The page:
When I used to work 14 hour shifts as a care-worker with children with special needs (a very demanding role), I would make sure to sprint for at least 10 minutes before going into work, and I found that woke me up more than caffeine and lasted for most of the day.

It may sound painful, and I wouldn't be surprised if you're rolling your eyes at the thought of it, but if you want to lower your symptoms of ADHD, boost alertness, mood, and lower if not eliminate brain fog, then exercise is key.

Early morning exercise, especially when conducted outdoors so you get exposure to daylight (preferably in the first 30 minutes of waking up) is also the key to overcoming your tendency to be a “Night Owl” and late riser.

If you do exercise on waking, you will literally reprogram your circadian rhythm (biological clock) to wake you up earlier and give you more energy. In fact, think about morning exercise and light exposure as being the method by which you set your internal biological clock! Do this for one week and it could change your life.

relaxing before bedtime

Avoid Your Phone for the First Hour of Waking: In our modern world we have the habit of reaching for our phone on waking. All this does is increase our ADHD tendencies by exacerbating our addiction to the “dopamine hit” we get from social media and checking our email. It also stresses our eyes which has a negative effect on our brain function and ability to focus.

That may sound backwards at first, but remember that yes our dopamine may be low, but some ways of boosting our dopamine are healthy, whilst others such as screen-time or gaming tend to encourage what I call “fast dopamine.” This is a short acting hit, which spirals into addiction and makes ADHD worse.

If you want to start off on the right foot, keep away from your devices for at least one hour on waking. Better still, replace it with something that increase “slow dopamine” (which has a longer half life), such as exercise or any of the other activities mentioned here.

child yawning in meditative pose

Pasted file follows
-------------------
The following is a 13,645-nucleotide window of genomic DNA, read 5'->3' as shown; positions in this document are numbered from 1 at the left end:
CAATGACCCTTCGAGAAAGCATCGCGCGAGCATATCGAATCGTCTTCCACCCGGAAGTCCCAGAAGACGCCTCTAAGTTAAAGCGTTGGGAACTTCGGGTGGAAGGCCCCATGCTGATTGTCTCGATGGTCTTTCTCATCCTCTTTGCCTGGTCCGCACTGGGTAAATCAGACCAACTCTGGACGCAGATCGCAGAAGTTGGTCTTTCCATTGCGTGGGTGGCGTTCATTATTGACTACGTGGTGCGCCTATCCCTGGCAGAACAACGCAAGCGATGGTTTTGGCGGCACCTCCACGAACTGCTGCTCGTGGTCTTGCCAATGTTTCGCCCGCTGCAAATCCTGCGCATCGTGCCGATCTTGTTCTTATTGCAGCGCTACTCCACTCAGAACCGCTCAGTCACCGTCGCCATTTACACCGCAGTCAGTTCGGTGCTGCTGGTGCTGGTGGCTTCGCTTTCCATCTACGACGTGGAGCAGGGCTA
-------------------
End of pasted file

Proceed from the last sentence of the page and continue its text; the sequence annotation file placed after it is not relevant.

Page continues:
Meditation & Prayer: Okay, so you may be rolling your eyes again, but hear me out. Firstly, we may assume that meditation and prayer have no effect on our dopamine because they are “boring.” In actual fact, truth be told, they increase our positive brain chemicals, including dopamine. But let's look at some ways to make meditation an “ADHD friendly” part of your morning routine, and how, if you've never done it before, or tried and struggled, how you can finally make it work for you.

First of all, think “less is more.” To get the benefits of meditation you don't need to sit cross legged for hours. In fact, just 5 or 10 minutes will be much more achievable and effective. Why not just spend 5 or so minutes consciously breathing or using a meditation/mindfulness app such as Aura, Breethe, Buddhify, or Calm. You can use these to give you reminders for very short 1 minute meditation or mindfulness sessions. Remember “less is more.” 15 Best Meditation and Mindfulness Apps for 2021 (

meditation and prayer

How to Meditate “Deeper than a Zen Monk” at the Push of a Button: To make things easier, you can use a sound technology which can enhance meditation “at the push of a button” and also increase your focus. You may have heard of “binaural beats”, but it's time to ditch those for something similar yet far more effective: iAwake technology.

Its the most powerful and sophisticated entrainment technology that I have ever come across, the leader in their field. In fact it's so powerful that I credit it with my transformation in 2011 when I came out of depression and also got control of my ADHD.

For ADHD I highly recommend Neurocharger 3.0, Gamma40, and GammaBurst. These help your ADHD brain create more of the fast brainwave activity that it tends to lack, much like medication does, except iAwake helps you achieve this through sound. You can think of it as a “digital stimulant.” Click on this banner to get access to free tracks and their catalogue: 

Whilst brainwave entrainment is very safe for the vast majority of people, I need to point out a few possible exceptions. Be sure to consult your doctor first if the person considering to use has had a seizure in the past or if there is a history of it in the family. Also be sure to consult a health professional if you are considering the use of brainwave entrainment by a person under 18, or if you are also taking prescribed medications. Whilst reactions to this technology are extremely rare, it's better to be on the safe side.